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An ongoing battle to prevent the council from building houses on amenity space close to a housing estate has been given a boost from MP Sir David Amess who has thrown his support behind residents.
The Southend West MP met with residents of Lundy Close on Saturday to hear concerns about the plans to build up to 31 ‘affordable’ properties on land near to their homes.
The residents have spent months campaigning against the potential development but a motion calling for the plan to be abandoned was rejected last month and council leader Ian Gilbert said he would be asking the council’s planning team to begin moving plans forward.
Sir David said: “I was very pleased to meet residents of Lundy Close on Saturday and learn at first hand their total opposition to any development on the little green space which is now available.
“Having looked closely at the site, which is against an industrial area, I think a development is totally unsuitable for the following reasons.
“The residents of Lundy Close are a tight knit community who enjoy the environment in which they live; at the heart of it is the green area which is the home of badger sets and other much-loved wildlife.
“As well as a beautiful Oak Tree, there is a very attractive Cherry Orchard which is also enjoyed by the residents. Any further development would mean a loss of this amenity, would exacerbate the already restricted area available for residents parking and would have an adverse impact on the lives of the disabled living in Lundy Close.”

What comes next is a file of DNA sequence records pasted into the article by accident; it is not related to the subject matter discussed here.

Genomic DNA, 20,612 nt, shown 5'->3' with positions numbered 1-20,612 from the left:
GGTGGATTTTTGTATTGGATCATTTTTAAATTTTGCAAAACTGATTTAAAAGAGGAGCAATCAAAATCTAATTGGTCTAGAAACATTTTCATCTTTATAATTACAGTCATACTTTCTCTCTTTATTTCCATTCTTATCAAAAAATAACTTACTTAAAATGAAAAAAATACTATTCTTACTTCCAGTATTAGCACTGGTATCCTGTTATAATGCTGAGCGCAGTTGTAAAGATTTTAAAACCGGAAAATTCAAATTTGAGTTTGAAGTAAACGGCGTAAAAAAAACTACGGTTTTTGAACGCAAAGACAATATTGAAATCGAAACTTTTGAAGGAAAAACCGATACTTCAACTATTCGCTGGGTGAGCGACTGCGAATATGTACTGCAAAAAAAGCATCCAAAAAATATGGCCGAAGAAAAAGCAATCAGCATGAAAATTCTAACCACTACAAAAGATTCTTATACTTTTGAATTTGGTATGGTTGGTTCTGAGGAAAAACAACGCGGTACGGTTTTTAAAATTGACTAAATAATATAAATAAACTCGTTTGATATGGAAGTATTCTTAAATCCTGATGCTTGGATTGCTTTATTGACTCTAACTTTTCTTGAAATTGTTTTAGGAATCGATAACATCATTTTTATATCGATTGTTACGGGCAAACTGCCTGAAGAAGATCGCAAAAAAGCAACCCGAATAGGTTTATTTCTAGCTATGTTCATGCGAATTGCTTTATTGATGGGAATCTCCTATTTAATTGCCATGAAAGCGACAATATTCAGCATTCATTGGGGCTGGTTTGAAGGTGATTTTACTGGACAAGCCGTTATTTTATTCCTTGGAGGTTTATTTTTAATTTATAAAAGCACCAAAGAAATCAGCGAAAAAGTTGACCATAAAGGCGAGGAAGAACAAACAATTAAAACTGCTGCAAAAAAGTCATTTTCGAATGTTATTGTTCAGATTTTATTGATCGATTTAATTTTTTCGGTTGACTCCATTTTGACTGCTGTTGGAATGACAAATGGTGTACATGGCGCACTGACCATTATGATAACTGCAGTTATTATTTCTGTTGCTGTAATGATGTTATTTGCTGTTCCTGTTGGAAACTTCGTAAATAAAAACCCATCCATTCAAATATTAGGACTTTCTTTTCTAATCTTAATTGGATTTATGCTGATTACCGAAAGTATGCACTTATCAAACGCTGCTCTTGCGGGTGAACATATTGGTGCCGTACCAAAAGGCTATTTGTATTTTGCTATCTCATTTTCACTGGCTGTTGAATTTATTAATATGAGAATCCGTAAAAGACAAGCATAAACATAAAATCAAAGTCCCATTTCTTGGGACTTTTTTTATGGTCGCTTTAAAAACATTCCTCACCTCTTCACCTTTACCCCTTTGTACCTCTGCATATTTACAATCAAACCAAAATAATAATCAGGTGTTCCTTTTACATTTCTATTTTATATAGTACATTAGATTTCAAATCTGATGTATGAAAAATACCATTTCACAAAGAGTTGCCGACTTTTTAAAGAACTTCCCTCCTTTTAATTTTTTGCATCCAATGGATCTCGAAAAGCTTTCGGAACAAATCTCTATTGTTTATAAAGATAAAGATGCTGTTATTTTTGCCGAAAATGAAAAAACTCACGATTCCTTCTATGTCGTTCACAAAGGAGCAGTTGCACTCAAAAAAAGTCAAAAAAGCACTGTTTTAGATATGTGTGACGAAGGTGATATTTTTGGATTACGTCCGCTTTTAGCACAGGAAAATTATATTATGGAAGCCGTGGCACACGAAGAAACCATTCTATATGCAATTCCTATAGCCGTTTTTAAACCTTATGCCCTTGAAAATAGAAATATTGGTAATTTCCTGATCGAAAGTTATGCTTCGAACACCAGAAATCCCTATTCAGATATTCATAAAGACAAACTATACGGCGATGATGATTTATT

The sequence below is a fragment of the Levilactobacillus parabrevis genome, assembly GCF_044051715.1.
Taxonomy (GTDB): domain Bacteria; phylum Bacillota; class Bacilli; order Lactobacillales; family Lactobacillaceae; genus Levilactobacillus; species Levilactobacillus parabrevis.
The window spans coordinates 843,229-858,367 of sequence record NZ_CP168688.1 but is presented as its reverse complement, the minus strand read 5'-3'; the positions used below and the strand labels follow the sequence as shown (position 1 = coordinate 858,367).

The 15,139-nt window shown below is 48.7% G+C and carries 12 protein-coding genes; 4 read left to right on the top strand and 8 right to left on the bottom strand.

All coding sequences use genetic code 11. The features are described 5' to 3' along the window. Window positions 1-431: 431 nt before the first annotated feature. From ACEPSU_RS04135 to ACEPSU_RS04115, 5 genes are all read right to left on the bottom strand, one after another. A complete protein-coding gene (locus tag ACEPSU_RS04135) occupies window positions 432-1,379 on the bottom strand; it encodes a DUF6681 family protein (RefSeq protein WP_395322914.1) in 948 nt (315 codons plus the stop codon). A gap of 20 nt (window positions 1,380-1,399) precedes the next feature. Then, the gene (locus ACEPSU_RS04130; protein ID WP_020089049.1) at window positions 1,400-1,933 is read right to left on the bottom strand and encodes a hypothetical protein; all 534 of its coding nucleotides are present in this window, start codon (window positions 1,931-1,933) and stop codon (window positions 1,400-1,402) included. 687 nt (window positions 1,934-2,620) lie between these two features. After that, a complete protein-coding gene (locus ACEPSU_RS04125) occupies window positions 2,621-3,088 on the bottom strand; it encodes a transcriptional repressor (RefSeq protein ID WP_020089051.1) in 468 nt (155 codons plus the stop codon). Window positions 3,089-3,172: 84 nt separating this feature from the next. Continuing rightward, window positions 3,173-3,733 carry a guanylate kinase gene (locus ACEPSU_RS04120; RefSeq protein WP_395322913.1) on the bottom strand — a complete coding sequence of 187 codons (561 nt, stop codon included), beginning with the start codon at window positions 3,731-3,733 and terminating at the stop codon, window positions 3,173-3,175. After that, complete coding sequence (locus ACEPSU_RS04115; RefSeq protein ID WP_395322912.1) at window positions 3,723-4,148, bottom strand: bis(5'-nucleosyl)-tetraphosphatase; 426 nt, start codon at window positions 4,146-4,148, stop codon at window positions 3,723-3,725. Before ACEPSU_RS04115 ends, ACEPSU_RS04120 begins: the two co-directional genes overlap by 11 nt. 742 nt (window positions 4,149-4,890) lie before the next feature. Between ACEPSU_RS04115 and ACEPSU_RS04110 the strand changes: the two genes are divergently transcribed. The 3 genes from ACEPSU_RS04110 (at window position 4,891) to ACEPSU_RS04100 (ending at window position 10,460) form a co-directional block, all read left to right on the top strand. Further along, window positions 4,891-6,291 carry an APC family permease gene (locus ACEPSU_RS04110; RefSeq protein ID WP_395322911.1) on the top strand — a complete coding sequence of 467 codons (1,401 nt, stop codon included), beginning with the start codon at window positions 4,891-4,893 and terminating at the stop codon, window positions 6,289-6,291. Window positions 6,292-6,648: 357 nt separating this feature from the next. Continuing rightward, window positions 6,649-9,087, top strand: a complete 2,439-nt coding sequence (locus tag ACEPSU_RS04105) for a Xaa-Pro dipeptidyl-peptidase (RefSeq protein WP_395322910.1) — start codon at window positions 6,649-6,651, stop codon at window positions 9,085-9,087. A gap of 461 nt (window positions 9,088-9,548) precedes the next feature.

The St Laurence ward’s two Conservative Councillors Mark Flewitt and David McGlone have also strongly condemned the council for pressing on with the housing plans, with Mr Flewitt labelling it “insensitive” to the concerns of residents.
Meanwhile, the ward’s single Labour councillor Daniel Cowan has said he “completely supports objections” to 31 homes but reassured that the plans may see as few as seven.
Councillor Ian Gilbert, Labour leader of the council, said: “With 1,400 people on our housing waiting list, delivering more genuinely affordable housing is vital, and is rightly a key priority for this council.
“However, there is very limited space in the borough on which we can build so we do therefore need to utilise the small amounts of land we do have, whilst also considering the needs of existing residents.”
He went on to explain that all feedback given by residents during a January public consultation would feed into the overall plans.
“This proposed development is still in the early stages of the process with no architect or employer’s agent appointed yet,” he added.
“Once these parties have been selected, we will have a better understanding of the number of units and design of the scheme, at which point we will give local residents the opportunity to have their say again before a planning application is submitted.”